The Canada Revenue Agency will appoint a new independent tax ombudsman by the fall -- creating a post similar to the Internal Revenue Service’s National Taxpayer Advocate for the first time.
The agency’s announcement followed its unveiling of an improved Taxpayer Bill of Rights, as public officials admitted that Canada's tax system has worked well for the government, but not always for taxpayers.
The bill of rights was originally released in 1985, under former CRA minister Perrin Beatty. That document contained six basic guarantees. However, Canada is the last G8 country to provide an independent body or officer to uphold those rights.
The latest incarnation of the document contains nine new rights, in addition to its original six and five more specific to small businesses.
Some of the original six are relatively basic, such as No. 2, “The right to receive service in both official languages, “ and No. 1, that taxpayers should pay "no more and no less than what is required by law.”
But some of the other rights are more interesting, such as No. 12, which states that relief from penalties and interest, may be extended "because of extraordinary circumstances beyond your control." Those might include fire or flood, but says the CRA may also waive penalties or interest if they were incurred because of errors committed by the CRA itself. And No. 7 says individuals have the right to withhold payment of assessed income tax amounts under dispute -- other than source deductions -- until a formal review has been conducted.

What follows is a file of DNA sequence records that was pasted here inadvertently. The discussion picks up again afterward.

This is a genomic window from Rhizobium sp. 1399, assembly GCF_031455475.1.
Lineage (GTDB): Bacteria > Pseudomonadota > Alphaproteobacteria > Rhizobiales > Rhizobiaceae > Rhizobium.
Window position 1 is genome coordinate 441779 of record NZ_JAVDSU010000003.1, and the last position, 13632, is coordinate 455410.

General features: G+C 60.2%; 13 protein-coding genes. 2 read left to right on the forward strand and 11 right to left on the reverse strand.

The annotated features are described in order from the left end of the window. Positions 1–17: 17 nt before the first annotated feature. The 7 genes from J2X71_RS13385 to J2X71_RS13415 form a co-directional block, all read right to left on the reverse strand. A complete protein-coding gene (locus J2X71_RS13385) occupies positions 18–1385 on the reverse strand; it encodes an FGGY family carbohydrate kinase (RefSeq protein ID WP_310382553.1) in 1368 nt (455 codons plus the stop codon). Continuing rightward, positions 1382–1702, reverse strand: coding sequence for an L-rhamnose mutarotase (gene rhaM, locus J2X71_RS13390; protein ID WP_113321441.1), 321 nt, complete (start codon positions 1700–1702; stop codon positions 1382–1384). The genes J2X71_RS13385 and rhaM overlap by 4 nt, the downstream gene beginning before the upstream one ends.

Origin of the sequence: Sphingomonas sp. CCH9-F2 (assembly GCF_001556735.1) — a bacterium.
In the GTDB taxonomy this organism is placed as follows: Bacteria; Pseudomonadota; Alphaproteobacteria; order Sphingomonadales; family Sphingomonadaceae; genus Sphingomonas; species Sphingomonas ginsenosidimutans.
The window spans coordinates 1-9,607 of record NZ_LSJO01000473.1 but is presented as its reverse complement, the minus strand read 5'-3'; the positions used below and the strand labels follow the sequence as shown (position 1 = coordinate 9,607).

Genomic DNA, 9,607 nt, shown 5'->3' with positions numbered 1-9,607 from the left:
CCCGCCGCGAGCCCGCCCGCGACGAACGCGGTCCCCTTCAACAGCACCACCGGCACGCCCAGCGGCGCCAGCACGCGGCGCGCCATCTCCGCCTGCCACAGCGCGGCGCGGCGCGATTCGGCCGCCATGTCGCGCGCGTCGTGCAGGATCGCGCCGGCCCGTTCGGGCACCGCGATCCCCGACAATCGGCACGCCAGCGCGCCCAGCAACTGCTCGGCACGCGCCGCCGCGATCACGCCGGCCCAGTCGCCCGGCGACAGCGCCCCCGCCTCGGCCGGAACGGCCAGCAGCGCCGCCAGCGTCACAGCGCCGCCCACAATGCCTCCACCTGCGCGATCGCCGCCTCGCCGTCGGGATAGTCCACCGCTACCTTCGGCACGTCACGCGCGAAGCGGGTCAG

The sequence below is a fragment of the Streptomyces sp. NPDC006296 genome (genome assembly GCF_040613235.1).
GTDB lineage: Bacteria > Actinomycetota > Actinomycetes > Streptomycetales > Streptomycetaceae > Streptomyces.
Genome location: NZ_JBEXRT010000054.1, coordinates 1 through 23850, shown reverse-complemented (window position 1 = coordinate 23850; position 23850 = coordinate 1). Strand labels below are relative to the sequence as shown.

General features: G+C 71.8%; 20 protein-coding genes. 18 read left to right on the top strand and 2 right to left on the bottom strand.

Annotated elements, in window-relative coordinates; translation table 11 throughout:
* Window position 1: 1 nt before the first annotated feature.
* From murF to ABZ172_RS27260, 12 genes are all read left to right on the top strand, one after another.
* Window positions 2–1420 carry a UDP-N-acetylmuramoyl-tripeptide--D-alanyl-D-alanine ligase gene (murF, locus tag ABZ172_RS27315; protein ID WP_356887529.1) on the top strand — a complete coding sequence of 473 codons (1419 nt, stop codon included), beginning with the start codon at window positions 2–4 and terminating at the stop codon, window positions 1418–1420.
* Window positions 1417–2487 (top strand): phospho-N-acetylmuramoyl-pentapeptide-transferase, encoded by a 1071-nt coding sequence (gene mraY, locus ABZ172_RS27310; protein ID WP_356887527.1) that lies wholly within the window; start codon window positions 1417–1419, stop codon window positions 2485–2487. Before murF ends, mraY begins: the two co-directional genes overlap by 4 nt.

And some leeway for the CRA remains built into those rights. No. 14, for example, tells taxpayers to "expect us to warn you about questionable tax schemes in a timely manner."
One of the same business promises, No. 5, simply reads, "Explaining how we conduct our business with small business."
The CRA also announced a new "complaint- resolution process" called CRA Service Complaints. The service will complement existing appeals and problem-resolution programs. If unsatisfied with existing channels, taxpayers can file formal complaints with this new body and the CRA will report on those complaints in its annual report to parliament.
More information on the initiatives is available at www.cra-arc.gc.ca/newsroom/releases/2007/may/nr070528-e.html.
Register or login for access to this item and much more
All Accounting Today content is archived after seven days.
Community members receive:
- All recent and archived articles
- Conference offers and updates
- A full menu of enewsletter options
- Web seminars, white papers, ebooks
Already have an account? Log In
Don't have an account? Register for Free Unlimited Access